Phil Mickelson has been named as a "relief defendant" in a lawsuit accusing two other individuals of insider trading, with the golfer claimed to have made $931,000 after being fed "non-public information".
According to the suit, filed by the Securities and Exchange Commission in the United States, Mickelson received tips from controversial sports gambler William 'Billy' Walters, who is close friends with Dean Foods chairman Thomas Davis.
The suit claims "Mickelson had placed bets with Walters both before and after July 2012 and owed Walters money" when Walters called Mickelson to discuss Dean Foods stocks.
"At a time when Walters was in possession of material nonpublic information regarding Dean Foods, Walters communicated with Mickelson and urged Mickelson to trade in Dean Foods stock, which Mickelson did the next trading day in three brokerage accounts he controlled," the suit continues.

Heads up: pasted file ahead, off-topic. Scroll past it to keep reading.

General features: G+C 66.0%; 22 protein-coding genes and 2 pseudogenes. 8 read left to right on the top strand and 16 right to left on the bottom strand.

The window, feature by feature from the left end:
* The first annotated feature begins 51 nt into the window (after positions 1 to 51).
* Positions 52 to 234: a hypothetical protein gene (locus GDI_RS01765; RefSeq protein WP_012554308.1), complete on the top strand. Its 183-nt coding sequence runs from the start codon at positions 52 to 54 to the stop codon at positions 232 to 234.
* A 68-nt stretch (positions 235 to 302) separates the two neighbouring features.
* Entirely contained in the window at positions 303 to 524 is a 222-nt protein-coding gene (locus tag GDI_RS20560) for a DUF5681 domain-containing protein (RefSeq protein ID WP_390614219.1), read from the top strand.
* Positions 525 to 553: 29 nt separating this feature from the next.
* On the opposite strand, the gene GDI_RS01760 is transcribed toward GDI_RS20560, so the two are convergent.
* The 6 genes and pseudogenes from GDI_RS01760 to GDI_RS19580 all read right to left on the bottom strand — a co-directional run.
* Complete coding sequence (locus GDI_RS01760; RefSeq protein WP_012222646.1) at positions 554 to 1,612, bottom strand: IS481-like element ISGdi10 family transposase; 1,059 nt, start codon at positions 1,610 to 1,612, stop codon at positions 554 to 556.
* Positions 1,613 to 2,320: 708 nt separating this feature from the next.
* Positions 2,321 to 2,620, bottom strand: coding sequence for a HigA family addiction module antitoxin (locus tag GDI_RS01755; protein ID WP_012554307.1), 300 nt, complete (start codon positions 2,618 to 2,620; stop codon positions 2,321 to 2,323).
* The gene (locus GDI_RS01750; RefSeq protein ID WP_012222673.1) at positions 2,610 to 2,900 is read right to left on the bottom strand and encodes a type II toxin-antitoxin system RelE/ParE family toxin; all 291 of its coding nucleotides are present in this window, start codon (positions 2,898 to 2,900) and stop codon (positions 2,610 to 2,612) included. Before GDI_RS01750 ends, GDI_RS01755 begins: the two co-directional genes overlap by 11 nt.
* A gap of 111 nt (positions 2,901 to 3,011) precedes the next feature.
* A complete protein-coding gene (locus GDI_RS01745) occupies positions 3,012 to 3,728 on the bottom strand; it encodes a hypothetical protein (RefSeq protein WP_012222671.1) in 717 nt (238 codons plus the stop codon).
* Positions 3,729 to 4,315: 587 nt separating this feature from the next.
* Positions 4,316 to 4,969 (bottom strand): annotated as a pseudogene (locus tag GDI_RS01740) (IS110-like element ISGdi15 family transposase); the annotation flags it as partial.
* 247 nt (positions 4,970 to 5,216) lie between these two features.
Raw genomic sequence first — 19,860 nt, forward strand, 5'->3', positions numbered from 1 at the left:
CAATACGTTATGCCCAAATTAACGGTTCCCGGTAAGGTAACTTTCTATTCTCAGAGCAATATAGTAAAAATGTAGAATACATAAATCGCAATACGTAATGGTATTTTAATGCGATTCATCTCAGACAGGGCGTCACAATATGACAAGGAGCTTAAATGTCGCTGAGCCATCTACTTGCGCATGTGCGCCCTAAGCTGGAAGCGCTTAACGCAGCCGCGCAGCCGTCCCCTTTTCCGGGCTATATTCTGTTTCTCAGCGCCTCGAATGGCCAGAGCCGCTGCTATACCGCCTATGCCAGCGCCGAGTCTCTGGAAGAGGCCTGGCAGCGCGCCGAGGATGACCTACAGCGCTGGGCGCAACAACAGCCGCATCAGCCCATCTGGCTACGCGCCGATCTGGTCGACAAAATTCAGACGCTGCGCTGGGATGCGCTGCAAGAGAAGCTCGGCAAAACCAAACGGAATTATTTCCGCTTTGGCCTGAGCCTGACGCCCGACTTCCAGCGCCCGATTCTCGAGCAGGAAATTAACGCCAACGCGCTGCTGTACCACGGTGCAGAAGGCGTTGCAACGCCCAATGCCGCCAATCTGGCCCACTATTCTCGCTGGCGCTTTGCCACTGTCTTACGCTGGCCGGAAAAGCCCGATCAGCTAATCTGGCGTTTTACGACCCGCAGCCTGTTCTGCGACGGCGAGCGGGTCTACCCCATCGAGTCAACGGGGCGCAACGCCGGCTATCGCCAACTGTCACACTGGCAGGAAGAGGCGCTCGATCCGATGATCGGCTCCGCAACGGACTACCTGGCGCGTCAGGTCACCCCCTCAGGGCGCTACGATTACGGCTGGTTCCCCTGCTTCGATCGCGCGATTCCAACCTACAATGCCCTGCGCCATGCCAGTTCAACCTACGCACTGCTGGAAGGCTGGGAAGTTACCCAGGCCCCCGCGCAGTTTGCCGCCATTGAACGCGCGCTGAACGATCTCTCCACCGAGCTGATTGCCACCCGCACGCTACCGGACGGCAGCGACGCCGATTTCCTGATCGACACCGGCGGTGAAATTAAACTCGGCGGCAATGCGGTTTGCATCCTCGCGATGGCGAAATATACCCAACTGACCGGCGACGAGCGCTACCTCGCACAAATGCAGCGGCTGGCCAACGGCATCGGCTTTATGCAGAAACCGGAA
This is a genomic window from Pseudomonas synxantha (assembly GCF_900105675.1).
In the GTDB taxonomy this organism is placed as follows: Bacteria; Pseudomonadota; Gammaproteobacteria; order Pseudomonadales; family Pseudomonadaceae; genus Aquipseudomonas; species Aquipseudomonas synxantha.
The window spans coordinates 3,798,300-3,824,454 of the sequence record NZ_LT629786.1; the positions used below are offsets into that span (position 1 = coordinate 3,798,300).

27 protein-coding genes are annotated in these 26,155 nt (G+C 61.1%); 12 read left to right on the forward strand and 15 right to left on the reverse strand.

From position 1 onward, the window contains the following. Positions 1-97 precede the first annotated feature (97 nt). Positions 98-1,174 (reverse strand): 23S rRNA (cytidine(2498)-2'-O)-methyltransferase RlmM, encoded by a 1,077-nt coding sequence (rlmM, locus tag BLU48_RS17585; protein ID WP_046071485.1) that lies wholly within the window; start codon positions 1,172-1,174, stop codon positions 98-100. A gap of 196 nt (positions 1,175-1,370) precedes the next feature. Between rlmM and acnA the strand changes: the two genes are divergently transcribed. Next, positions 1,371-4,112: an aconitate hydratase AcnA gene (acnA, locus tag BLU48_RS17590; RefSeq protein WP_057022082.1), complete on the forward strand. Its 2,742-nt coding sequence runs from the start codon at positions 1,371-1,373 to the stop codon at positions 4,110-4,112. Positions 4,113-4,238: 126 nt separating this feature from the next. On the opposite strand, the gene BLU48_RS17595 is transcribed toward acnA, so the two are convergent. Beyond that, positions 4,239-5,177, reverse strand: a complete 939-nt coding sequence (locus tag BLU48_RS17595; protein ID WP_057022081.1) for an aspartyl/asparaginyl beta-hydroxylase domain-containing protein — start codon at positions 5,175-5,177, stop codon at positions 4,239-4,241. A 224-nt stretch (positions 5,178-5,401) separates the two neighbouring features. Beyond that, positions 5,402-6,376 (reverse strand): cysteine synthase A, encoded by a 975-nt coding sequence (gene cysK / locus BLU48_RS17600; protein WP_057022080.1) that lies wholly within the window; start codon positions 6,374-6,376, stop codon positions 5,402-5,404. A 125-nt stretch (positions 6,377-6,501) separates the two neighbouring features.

"About one week later, Dean Foods's stock price jumped 40 per cent on the announcements of the WhiteWave spin-off and strong second quarter ("Q2") 2012 earnings, allowing Mickelson to profit by approximately $931,000."
Mickelson bought, partially on margin, 200,240 Dean Foods shares valued at $2.4million, the suit claims. Not only was this Mickelson's first purchase of Dean Foods stock, but it also was far more valuable than the rest of his brokerage account holdings, which were valued at less than $250,000, according to the suit.
The suit, which names Davis and Walters as defendants, says all relief defendants, of which Mickelson was one, "received gains from trades based on material nonpublic information, over which they each have no legitimate claim" and "have been unjustly enriched and must disgorge the amount of their ill-gotten gains."
A relief defendant is defined by USLegal.com as "a person or entity who has received ill-gotten funds or assets as a result of the illegal acts of other named defendants".
Mickelson has struggled on the PGA Tour recently, missing three cuts in his last four events.